JANUARY 14, 2010

Victims of helicopter crash recovering

   Two Idaho Fish and Game biologists and an Alaskan pilot are recuperating after a helicopter crash January 8, near Little Moose Creek on the north fork of the Clearwater River.

   On board were George Pauley, a wildlife biologist from Kamiah, Craig White, a biologist based in Boise, and Rick Swisher the owner and pilot of Quick Silver Air, Inc., of Fairbanks, AK. who has had more than 10,000 hours of accident-free flying.

   All three men sustained injuries and were transported to St. Patrick Hospital and Health Science Center in Missoula, MT. where they are recovering.

   Swisher’s wife, Sharon said, “Everybody walked away from it except him,” referring to her husband. According to The Daily Newsminer, Fairbanks, AK, “The pilot said he was about 400 feet above the ground when the engine in the helicopter quit.” He described the crash as a “controlled landing in rugged terrain.” Swisher stated that the helicopter is not a total loss and should be salvageable.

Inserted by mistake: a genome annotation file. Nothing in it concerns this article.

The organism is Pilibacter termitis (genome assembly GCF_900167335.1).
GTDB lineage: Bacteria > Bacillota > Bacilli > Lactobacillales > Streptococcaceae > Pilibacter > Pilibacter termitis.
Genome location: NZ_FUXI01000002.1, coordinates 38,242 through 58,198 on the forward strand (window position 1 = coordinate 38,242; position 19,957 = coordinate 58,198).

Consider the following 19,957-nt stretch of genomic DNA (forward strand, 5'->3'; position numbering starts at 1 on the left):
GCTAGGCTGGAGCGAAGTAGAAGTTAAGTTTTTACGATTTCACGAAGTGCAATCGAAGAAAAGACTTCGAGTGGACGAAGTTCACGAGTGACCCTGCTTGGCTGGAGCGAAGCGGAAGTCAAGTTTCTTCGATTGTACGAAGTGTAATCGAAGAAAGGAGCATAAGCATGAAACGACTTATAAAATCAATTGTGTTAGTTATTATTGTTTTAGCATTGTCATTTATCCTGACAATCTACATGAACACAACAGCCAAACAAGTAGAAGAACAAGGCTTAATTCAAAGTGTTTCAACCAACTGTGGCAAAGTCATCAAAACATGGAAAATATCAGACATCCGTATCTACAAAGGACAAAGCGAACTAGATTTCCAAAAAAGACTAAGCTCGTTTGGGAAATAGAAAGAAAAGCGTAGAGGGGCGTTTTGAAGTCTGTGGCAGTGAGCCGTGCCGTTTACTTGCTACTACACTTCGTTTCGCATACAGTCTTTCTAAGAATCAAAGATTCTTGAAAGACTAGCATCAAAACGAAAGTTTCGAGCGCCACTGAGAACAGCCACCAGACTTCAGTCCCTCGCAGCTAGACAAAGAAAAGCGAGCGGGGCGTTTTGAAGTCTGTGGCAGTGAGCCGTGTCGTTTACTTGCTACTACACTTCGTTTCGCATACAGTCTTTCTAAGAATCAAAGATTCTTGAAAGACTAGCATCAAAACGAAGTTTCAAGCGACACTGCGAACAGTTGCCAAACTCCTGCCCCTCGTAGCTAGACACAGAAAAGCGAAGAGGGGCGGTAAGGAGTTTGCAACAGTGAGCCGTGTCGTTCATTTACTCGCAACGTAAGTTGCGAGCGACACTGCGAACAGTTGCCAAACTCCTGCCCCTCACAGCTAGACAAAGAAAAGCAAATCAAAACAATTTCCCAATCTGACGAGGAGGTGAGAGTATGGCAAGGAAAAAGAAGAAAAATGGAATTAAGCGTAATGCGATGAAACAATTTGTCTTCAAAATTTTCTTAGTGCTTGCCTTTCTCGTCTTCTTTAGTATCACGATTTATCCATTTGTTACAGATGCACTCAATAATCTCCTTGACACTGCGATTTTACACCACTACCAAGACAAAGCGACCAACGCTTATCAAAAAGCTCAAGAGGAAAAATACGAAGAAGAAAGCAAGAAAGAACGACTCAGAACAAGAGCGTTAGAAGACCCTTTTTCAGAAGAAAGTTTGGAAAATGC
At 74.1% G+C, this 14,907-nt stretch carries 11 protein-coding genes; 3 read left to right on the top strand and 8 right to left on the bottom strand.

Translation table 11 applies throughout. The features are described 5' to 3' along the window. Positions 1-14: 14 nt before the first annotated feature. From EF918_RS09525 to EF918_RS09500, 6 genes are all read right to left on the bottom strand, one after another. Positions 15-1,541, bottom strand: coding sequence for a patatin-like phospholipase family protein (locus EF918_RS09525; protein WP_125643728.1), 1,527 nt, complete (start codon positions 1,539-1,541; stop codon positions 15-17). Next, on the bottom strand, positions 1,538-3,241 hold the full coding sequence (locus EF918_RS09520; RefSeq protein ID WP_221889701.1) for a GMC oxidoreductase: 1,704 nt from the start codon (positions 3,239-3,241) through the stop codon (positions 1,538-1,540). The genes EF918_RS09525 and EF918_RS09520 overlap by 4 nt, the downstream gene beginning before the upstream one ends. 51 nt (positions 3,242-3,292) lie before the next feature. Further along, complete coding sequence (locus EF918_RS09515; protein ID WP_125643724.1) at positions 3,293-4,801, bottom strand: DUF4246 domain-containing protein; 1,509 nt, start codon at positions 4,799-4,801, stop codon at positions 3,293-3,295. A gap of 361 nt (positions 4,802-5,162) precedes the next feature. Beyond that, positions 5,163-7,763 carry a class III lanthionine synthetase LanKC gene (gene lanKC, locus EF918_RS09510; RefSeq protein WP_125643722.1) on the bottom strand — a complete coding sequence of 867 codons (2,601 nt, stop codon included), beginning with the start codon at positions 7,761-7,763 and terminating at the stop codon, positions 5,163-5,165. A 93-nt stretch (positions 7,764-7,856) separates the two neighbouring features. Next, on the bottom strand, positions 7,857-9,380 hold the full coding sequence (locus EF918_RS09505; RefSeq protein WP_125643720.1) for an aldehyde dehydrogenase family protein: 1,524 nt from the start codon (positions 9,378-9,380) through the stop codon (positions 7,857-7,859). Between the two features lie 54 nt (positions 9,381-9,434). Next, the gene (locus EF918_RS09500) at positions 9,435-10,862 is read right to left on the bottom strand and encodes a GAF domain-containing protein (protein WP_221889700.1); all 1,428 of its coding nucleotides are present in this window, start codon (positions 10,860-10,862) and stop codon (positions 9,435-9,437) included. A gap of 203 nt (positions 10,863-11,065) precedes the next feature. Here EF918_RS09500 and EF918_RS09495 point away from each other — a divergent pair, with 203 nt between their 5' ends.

Jim Unsworth, Deputy Director of the Department of Fish and Game, said
”Emergency crews were remarkably fast, and we are happy about that. The pilot has arm and back injuries,” said Unsworth, “and George and Craig have rib and back injuries. Right now, we are hoping all of them a speedy recovery and working with their families,” said Unsworth.

   The men were attempting to dart wolves, elk, and moose from a Hughes 500 helicopter so that the animals could be radio-collared for a research project on wolf predation. Unsworth said not all details are known at this time but, “It sounds like they lost power and were able to auto-rotate to land in the best spot they could in that situation which was on some ice near Little Moose Creek.”

   “The situation is being evaluated and flights were suspended temporarily for the department to review their safety procedures”

   According to Unsworth, flights resumed, Monday, January 11. “The guys responded the way they should have,” stated Unsworth.